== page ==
I have recently read some of Microsoft's ADO .NET 3 papers. I am reminded of the distant past when I designed Kubl, which later became OpenLink Virtuoso. So I will reminisce and speculate a little.

So now is the time when polymorphic queries and mixing relational style joins and object style navigation become politically acceptable and even recommended and there finally is a workable solution to having a foreign key in the database and a pointer or set of pointers in the client application. Not to mention change tracking so as to be able to update in-memory data structures and commit a delta against the database without explicit update statements.

All these questions existed already in the mid 90s and earlier. Since I was coming from OO and LISP into the database world, I even felt these questions to be important. The solution in the earliest Kubl was to have inheritance between tables, what became the SQL 2K UNDER clause, and a virtual column called _ROW that would select a serialization of the primary key entry. Then there was the function row_key(), which when applied to a _ROW virtual column would return a database-wide unique identifier of the row, containing the key info and the key part values plus which subtable of the table was at hand. Then there was a function for dereferencing a row_key for getting the _ROW. And one could store row_keys into columns and dereference these in queries. Within SQL, one could use the row_column function to extract individual column values from a row_key or _ROW.

This was all fine server side. But we also had a client for Franz Inc.'s Allegro Common Lisp that talked to Kubl's ODBC listener. This client had the basic statements and prepared statements and result sets, parameters and array parameters, a little like JDBC does now. But the extra was that we could do a mapping between a Lisp struct or object and a database key, so the _ROW would automatically materialize into the Lisp struct or class instance. And the mapping between these materializations and the row_keys identifying them in the database were kept in a thread environment called object space. Updates could be relational-style UPDATEs or consist of putting a _ROW serialization in database format back into the Kubl store with a single SQL function.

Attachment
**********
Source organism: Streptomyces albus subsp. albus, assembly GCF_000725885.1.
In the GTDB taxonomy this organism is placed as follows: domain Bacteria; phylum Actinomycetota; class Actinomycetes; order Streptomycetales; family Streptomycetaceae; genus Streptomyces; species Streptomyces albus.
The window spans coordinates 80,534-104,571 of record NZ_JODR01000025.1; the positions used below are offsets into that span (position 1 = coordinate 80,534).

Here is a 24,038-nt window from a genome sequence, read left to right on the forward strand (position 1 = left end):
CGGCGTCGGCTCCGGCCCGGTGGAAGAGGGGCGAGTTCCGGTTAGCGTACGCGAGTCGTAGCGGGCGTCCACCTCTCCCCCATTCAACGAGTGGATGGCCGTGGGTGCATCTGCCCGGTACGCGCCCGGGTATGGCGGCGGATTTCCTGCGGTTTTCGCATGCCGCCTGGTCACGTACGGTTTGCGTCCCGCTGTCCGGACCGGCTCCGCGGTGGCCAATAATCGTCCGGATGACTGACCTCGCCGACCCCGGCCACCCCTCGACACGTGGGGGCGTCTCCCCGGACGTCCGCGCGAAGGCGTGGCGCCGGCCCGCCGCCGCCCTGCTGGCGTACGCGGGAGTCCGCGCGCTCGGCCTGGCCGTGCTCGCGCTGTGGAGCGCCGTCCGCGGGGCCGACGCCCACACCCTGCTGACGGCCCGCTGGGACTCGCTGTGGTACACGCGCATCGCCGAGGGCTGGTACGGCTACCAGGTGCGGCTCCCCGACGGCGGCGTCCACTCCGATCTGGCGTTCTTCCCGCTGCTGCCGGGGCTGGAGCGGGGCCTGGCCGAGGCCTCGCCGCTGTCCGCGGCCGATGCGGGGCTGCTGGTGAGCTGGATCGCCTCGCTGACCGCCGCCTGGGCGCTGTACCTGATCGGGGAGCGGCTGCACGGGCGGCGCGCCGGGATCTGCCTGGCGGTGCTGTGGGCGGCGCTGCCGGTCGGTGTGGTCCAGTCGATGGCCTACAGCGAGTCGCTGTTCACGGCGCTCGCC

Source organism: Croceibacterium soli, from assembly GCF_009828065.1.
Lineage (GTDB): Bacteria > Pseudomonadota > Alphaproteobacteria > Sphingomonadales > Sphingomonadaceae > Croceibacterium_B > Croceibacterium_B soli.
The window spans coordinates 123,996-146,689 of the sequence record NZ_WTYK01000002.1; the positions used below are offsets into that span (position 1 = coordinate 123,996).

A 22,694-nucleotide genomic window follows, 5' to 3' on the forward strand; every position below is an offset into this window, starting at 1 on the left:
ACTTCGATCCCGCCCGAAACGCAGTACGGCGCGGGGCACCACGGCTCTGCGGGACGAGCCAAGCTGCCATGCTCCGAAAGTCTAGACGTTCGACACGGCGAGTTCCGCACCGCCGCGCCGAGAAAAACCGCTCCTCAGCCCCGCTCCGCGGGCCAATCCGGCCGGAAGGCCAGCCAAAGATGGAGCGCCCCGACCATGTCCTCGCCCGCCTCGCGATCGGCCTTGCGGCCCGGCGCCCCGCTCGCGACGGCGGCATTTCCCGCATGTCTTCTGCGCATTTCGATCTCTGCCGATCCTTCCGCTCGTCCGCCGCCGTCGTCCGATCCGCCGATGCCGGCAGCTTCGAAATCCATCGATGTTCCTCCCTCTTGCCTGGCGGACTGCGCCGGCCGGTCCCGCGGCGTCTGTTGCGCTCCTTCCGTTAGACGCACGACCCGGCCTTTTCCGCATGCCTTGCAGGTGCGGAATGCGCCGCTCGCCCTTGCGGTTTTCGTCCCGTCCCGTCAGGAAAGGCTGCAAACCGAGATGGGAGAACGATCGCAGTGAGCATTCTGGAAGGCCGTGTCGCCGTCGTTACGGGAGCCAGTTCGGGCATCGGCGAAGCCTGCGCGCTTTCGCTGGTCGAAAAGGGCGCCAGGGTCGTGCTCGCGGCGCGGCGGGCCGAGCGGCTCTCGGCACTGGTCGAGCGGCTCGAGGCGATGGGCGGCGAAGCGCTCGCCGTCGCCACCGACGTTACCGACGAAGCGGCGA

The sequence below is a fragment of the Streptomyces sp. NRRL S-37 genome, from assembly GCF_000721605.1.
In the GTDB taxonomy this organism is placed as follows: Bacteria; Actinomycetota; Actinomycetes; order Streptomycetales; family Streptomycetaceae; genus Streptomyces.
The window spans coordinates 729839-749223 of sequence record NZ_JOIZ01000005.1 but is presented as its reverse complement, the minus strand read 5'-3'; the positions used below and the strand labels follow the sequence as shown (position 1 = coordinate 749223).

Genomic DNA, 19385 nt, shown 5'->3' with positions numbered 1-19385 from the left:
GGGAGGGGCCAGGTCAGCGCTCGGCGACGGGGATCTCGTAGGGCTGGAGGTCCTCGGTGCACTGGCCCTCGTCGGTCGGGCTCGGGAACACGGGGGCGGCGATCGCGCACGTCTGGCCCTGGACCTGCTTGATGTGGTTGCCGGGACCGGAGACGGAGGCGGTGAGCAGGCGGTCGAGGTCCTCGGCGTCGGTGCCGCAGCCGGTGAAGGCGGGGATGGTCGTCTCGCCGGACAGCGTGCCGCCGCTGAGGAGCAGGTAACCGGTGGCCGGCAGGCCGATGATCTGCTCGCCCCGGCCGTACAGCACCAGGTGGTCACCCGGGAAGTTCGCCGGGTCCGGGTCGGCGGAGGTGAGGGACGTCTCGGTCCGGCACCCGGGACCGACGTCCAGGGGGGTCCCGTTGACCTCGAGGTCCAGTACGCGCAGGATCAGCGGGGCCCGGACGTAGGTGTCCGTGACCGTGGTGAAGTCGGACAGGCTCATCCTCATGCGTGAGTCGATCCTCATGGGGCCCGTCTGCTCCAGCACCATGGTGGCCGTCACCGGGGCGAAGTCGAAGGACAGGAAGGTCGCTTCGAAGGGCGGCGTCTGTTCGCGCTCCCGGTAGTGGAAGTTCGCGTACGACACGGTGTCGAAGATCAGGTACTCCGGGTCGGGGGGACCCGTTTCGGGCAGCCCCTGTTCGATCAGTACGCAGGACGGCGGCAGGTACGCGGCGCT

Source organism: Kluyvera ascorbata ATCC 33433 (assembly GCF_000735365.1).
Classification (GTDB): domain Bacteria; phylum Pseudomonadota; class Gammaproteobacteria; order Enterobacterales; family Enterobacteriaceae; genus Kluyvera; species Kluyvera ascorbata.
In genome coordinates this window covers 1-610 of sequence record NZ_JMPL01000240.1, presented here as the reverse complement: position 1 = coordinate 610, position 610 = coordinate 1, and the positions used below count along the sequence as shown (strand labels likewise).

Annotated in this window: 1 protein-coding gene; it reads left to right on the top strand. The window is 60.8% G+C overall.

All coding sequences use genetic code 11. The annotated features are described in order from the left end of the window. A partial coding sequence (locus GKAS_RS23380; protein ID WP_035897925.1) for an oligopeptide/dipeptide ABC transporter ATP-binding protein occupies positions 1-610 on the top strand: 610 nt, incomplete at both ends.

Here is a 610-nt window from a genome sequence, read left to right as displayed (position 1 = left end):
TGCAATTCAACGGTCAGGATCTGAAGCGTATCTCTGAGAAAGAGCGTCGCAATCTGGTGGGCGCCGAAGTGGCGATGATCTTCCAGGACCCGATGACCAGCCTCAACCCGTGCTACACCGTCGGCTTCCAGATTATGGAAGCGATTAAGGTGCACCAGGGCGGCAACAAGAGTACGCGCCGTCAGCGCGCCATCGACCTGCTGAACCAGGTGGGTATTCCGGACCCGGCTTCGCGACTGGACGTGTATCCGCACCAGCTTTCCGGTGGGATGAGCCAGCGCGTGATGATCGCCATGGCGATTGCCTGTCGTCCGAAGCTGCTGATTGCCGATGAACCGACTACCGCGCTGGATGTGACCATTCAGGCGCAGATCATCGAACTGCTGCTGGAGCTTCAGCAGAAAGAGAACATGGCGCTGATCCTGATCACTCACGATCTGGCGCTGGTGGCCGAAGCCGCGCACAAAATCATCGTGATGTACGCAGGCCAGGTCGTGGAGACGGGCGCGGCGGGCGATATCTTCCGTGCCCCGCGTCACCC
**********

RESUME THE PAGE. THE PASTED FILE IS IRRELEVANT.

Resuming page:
This was different from just storing object serializations into LOB columns, as is often done, insofar as the object classes and data members were really database tables and columns, thus native to the DBMS, not just opaque data to be processed client-side only.

So it was then possible to program a little like is shown in the ADO .NET 3 demos today, some ten years later.

Some of these functions still exist in Virtuoso, albeit in a deprecated state, and there is no client that can use these to any advantage. Indeed, we dropped this line of work when Kubl became Virtuoso, mostly because there was no standard and no client applications that would use such features. Instead, we concentrated on virtual RDBMS, transparently accessing any third party data via ODBC.

Now however, as objects, both native SQL and Java and .NET, have become mainstream citizens of relational databases in general, Virtuoso and otherwise, and as Microsoft has legitimized accessing whole objects and not only scalar columns in result sets as part of ADO .NET 3, these things might be worth a second look.